They come with names like Vicious, ComBat, Juggernaut and the Freak FX 700. They are the weapons wielded by weeknight warriors in the Anchorage Sports Association softball leagues, and this summer if a bat is too vicious, its user is outta here.
Composite bats used by players in C League or higher must bear a red and white sticker above the handle as proof the bat has been tested and deemed legal. The tests, conducted en masse last week at Cartee Fields, measure a bat's flex, which indicates the potential speed of a ball coming off that bat.
If a batter steps up to the plate without a sticker on his bat, the umpire will eject him for the rest of the game and suspend him for the next game.
The certification requirement, which next year is likely to extend to all leagues, addresses issues of fairness and safety, Anchorage Sports executive director Donnie Brooks said.
"We know some of the men's upper divisions want an unfair advantage," he said. "Others say, 'Hey, we're playing fair.' It doesn't seem right.
"And the person who is most scared is the pitcher who is standing 50 feet away. Someone's gonna get drilled."
Amateur Sports Association rules say a ball cannot come off a bat faster than 98 mph. Whether a bat meets the 98 mph limit is determined by a quick test that measures a bat's pounds per square inch. A bat that tests between 500 and 1,500 psi is illegal.
Anchorage Sports had tested more than a thousand bats by Friday and only 19 had failed, Brooks said. Most had psi measurements in the 93 to 94 mph range, he said, "but a couple I tested were over 100 mph."
Mitch Soland, a veteran player who tested about 200 bats Thursday night at Cartee, said batters can get a significant advantage with an illegal bat.
"It'll add 30 to 60 extra feet on a home run," he said. "A 300-foot homer run might clear 350." And it's not just power hitters who benefit.
"The speed of the ball coming off the bat is so fast the infielders can't react," Soland said.
Don Love, who plays for Halligan's Hooligans, didn't mind waiting in line to get his bat checked last week before his first game of the season. He likes seeing the 98-mph limit enforced.
"I think it's good, because I pitch," he said.
For the most part, illegal bats are those nearing the end of their lives. That's when a bat is at its best.
Composite bats are made from layers of synthetic materials. The fibers break down and become more flexible each time the bat strikes an object.
"It's at its hottest right before it breaks," Brooks said. "It may buy you 100 more hits a season."
A hot bat is an illegal bat, although you don't have to look long or hard online to find companies that sell hot bats.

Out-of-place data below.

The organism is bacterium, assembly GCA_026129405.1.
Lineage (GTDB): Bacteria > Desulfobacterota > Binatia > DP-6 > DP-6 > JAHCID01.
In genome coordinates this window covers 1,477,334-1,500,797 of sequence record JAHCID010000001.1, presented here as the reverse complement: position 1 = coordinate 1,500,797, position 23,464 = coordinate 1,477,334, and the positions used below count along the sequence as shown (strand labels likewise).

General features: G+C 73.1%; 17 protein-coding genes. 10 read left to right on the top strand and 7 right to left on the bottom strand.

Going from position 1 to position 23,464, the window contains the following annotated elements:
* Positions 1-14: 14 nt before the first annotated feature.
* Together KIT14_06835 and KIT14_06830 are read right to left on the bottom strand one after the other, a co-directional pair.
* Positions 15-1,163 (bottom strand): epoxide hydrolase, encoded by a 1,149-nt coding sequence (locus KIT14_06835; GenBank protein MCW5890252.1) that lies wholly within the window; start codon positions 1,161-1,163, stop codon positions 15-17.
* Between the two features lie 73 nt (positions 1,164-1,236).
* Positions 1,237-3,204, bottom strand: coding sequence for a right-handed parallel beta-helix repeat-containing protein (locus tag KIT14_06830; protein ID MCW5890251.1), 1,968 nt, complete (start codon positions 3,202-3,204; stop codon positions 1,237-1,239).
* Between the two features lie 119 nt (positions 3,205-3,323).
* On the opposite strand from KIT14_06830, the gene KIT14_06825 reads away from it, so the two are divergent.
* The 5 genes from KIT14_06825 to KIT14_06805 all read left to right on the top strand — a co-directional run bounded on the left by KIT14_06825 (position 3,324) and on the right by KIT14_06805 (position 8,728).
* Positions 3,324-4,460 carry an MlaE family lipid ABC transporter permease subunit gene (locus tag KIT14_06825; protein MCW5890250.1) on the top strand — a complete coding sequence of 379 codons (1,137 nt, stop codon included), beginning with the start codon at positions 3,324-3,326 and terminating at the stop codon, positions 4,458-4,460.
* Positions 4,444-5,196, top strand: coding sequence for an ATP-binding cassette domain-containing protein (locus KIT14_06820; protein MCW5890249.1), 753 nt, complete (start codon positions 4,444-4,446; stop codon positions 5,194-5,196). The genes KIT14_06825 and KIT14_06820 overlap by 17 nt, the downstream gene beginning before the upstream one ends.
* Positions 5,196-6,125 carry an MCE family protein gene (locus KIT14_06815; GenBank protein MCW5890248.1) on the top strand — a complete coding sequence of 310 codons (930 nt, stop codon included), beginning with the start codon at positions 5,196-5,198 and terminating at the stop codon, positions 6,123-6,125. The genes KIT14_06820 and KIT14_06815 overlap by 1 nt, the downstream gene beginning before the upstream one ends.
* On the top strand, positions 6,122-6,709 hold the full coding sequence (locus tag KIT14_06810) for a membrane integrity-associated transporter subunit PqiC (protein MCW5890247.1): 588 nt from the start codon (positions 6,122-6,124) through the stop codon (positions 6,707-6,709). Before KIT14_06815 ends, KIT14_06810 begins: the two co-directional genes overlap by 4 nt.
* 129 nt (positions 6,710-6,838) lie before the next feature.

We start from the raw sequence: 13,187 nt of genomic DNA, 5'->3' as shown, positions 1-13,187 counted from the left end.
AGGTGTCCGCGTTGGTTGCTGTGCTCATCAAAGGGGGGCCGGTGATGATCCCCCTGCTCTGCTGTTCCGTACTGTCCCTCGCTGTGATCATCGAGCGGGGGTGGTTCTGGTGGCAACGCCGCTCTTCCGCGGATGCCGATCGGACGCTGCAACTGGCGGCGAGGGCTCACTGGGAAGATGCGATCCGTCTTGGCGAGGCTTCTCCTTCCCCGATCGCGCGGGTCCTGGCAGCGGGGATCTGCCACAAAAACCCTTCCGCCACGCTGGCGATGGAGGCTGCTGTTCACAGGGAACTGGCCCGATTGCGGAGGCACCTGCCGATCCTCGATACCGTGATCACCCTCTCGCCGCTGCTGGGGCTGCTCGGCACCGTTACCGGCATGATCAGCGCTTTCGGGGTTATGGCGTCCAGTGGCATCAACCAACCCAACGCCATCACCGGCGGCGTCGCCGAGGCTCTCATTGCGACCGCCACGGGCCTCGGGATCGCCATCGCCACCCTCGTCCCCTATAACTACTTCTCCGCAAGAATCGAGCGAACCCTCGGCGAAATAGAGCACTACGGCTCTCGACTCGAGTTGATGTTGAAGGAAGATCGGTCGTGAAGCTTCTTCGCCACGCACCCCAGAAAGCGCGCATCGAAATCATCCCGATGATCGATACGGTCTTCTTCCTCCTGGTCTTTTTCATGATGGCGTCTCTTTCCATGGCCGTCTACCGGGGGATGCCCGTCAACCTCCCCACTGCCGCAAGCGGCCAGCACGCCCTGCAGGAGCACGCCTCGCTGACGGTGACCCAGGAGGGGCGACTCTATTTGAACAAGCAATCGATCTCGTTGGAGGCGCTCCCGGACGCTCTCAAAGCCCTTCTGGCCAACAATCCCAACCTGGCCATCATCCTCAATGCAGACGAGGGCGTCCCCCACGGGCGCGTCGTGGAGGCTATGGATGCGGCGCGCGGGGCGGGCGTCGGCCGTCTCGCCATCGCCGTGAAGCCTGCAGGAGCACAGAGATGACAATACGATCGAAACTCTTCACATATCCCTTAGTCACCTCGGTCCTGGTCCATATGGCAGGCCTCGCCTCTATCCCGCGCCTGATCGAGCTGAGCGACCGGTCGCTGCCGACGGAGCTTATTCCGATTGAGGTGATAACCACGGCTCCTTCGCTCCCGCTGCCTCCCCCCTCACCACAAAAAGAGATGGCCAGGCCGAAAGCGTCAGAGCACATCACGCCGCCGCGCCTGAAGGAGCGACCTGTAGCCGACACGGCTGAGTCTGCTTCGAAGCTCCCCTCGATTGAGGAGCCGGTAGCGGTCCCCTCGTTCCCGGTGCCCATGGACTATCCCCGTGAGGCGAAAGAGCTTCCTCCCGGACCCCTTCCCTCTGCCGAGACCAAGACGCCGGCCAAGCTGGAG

Usually, those bats are altered by rolling them in machines or decreasing the thickness of their barrels, which is achieved by removing the end cap and shaving the inside of the barrel with a drill.
"The decrease of composite allows the barrel to flex more when hitting a ball," according to bigdawgbatrolling.com. "This flex allows greater batted ball speeds."
Some players looking for an edge beat their bats against a tree or a building to hasten the breakdown of fibers. Many manufacturers won't honor warranties if they're able to determine a bat was broken in that way.
Brooks suspects most of the bats that failed the Anchorage Sports psi test earned their illegal status the old-fashioned way -- through repeated use at games and practices.
"They call them team bats -- 10 or 12 players all chip in $20 and they buy a team bat," he said. "Everybody swings it, and the more swings, the more it breaks down.
"I've got a man that plays men's C and coed C and he had one bat read 1,475, just (in the illegal zone). I've tested it four times now. He keeps bringing it back and it keeps testing 1,475."
Beyond the boost it may give her at the plate, a player has another reason to hang onto a hot bat or one that's nearly there: Composite softball bats are pricey, ranging from $300 to $450, Brooks said.
Aluminum softball bats are cheaper, but most players prefer composite because the ball travels farther and moves faster off them.
"We didn't even bother to test aluminum bats, because they dent before they reach 98 mph," Brooks said.
For players who still need to get their bats certified, testing will continue through the season at the Anchorage Sports Association office (11051 O'Malley Centre Drive).
Teams that advance to state tournaments must get their bats retested, Brooks said. We may be talking about recreational softball, but the urge to win and to stroke the ball can be tremendous, especially in the higher-level leagues. Someone might get their seal-of-approval sticker and then go beat the bat against a tree to get it hot.
Love, the pitcher for Halligan's Hooligans, laughed at the notion of deliberately altering a softball bat.
"D League people are corking bats?" he said. "We're just out here to drink beer and have fun."